The Bye Bye Man, alternatively, “I Sat Through The Bye Bye Man So You Don’t Have To”. And I did it mostly because The Bye Bye Man is Cressida Bonas’ feature film debut as an actress. You might remember Bonas as Prince Harry’s ex, and you will never remember her as an actress because she is terrible. Even by B-movie, January horror movie, expecting-the-worst standards, Cressida Bonas is a Bad Actress. But at least she’s not alone in The Bye Bye Man, where everyone is a bad actor except Faye Dunaway because she’s Faye Goddamn Dunaway. This movie is indescribably bad but I’ll give it a try.
It actually starts out kind of okay. The opening scene is set in 1960s Wisconsin, which if you know your murder history, you know is both prime serial killer real estate and prime serial killer activity time. Wisconsin is one of America’s best known serial killer breeding grounds, and setting any horror movie in Wisconsin is straight away a good decision. The state motto might as well be Wisconsin: We Don’t Like Talking About All The F*cked Up Sh*t That Happens Here. And The Bye Bye Man starts with some f*cked up Wisconsin sh*t as a dude goes on a suburban murder spree, killing several people and asking to whom they told “the name”. But after this three-minute opening, The Bye Bye Man goes downhill so fast it basically launches off a cliff and plummets to its fiery death.
The movie revolves around three dumb college kids who rent a huge house outside their Wisconsin college town. The house is obviously haunted, like so, so haunted, and Cressida Bonas is immediately like, “Um, this house is super f*cking creepy.” But her boyfriend, Elliot (Douglas Smith doing a Dane DeHaan impression), insists on moving into the obviously very haunted house, along with their mutual friend John (Lucien Laviscount—now THAT is a great vampire name). It doesn’t take long before the haunting starts, and it revolves around the Bye Bye Man, who drives you crazy with hallucinations and gets “closer” to you the more you think and talk about him, until he eventually makes you kill yourself and others. About forty minutes into this movie, invoking the Bye Bye Man starts looking like a reasonable way to get out watching the rest of it.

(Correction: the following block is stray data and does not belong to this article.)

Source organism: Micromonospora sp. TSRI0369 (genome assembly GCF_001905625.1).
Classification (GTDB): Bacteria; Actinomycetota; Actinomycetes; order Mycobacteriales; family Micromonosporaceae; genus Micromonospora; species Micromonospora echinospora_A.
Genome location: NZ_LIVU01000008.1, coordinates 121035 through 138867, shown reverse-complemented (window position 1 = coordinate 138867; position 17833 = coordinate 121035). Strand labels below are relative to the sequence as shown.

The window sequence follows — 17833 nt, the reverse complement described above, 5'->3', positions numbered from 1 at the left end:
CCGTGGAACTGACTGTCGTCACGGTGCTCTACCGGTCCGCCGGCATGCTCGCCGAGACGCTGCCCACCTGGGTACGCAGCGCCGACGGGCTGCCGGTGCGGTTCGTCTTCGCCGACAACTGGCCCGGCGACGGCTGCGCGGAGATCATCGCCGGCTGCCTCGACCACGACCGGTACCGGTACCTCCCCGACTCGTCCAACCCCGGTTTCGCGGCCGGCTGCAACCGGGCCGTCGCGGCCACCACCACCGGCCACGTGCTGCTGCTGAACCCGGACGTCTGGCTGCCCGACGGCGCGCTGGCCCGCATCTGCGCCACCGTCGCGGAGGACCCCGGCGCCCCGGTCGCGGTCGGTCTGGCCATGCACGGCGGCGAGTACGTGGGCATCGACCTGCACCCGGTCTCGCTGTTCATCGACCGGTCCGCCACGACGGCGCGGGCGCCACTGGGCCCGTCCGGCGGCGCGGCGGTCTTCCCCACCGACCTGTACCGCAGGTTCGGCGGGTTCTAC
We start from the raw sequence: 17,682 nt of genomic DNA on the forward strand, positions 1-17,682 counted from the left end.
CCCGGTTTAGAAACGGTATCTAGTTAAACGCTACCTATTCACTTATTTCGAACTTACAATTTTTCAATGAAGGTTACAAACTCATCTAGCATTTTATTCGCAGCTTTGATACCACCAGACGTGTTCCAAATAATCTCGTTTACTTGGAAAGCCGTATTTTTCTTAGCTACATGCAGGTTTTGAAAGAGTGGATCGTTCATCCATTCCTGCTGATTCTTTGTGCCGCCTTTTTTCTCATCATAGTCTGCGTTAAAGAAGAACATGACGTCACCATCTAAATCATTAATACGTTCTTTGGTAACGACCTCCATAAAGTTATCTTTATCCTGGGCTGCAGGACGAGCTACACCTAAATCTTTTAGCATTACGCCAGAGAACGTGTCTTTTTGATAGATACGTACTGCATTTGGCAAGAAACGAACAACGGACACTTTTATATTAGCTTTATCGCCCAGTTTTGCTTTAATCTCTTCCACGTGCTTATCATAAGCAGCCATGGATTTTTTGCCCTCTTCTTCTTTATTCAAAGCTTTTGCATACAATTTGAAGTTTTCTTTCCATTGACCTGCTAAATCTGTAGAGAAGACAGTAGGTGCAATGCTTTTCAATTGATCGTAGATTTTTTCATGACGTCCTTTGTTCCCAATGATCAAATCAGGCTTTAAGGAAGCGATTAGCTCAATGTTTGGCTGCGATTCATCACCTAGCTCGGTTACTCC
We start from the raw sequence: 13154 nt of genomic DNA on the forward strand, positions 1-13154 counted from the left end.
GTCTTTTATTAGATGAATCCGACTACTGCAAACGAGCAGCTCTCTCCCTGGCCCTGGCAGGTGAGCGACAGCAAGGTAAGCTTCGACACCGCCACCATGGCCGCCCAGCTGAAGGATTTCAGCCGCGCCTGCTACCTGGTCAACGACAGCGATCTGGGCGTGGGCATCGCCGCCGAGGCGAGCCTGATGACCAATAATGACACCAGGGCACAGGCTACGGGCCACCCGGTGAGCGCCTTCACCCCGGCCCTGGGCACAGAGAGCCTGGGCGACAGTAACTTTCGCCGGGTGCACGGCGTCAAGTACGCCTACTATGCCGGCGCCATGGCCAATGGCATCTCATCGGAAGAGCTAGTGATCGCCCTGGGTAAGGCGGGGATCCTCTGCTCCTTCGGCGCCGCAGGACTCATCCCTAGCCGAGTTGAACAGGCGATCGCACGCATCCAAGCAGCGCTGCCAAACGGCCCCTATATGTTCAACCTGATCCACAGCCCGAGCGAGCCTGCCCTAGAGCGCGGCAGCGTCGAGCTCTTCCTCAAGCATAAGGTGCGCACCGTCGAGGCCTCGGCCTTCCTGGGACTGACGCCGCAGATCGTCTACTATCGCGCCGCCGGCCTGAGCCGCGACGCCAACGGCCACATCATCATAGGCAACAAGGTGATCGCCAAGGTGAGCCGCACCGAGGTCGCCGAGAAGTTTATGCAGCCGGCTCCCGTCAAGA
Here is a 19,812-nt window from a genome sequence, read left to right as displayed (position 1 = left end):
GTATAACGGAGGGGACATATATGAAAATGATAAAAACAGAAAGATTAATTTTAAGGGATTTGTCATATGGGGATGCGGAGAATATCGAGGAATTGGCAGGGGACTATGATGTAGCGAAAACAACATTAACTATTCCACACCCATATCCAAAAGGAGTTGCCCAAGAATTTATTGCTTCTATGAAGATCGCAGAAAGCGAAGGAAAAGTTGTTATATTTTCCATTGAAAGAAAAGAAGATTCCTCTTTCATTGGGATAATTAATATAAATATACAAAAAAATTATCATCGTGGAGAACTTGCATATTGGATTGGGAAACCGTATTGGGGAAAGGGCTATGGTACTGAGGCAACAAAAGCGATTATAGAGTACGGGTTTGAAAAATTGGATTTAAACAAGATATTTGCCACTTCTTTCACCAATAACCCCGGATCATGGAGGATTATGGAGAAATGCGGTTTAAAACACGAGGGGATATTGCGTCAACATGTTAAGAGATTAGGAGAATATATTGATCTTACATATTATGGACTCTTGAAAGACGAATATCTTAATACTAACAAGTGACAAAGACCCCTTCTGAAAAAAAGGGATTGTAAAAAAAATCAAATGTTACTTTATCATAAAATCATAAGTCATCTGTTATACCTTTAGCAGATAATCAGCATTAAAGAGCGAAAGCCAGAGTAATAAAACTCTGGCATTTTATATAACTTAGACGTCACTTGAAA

In another movie, Douglas Smith might be a salvageable actor, but in this one he’s saddled with the thankless burden of his part and Cressida Bonas’, since she is clearly not up to the task of acting in a movie. Normally in a horror movie there are two characters, the inflicted—the one suffering from the haunting—and the wary, whose job it is to determine What Is Going On and How To Stop It. Early on, Bonas is set up to be the wary, the one who is immediately suspicious of the house and doesn’t want to stay there, going so far as to invite a mysticore classmate to cleanse the house of bad juju.
But she’s so immediately terrible as an actress that Elliot switches into wary mode, too, and Bonas is banished to bed with a dry cough and a blank face meant to communicate fear, I think? Hard to tell, she’s not terribly expressive. And that leaves poor Smith stranded, forced to swing between increasingly convincing delusions and bouts of investigative pragmatism as he tries to figure out the “rules” to defeat the Bye Bye Man. Which he does after a visit to Faye Dunaway—the most credible element of this movie is the suggestion that a visit to Faye Dunaway leads to life-altering epiphanies—but those rules never really matter as Elliot is immediately forced back into inflicted mode and his knowledge of how to defeat the Bye Bye Man is never mentioned again.
Eventually, The Bye Bye Man ends, which, if you are so unfortunate as to see it, is at least a little encouraging—don’t worry, it will end. I can’t imagine any reason you would ever willingly watch this movie, especially as Split comes out this weekend, and it is a much better horror movie with MUCH better acting. The Bye Bye Man is just a terrible movie that you should never, ever see.
Here's Cressida at a press night for Gatsby in London last month.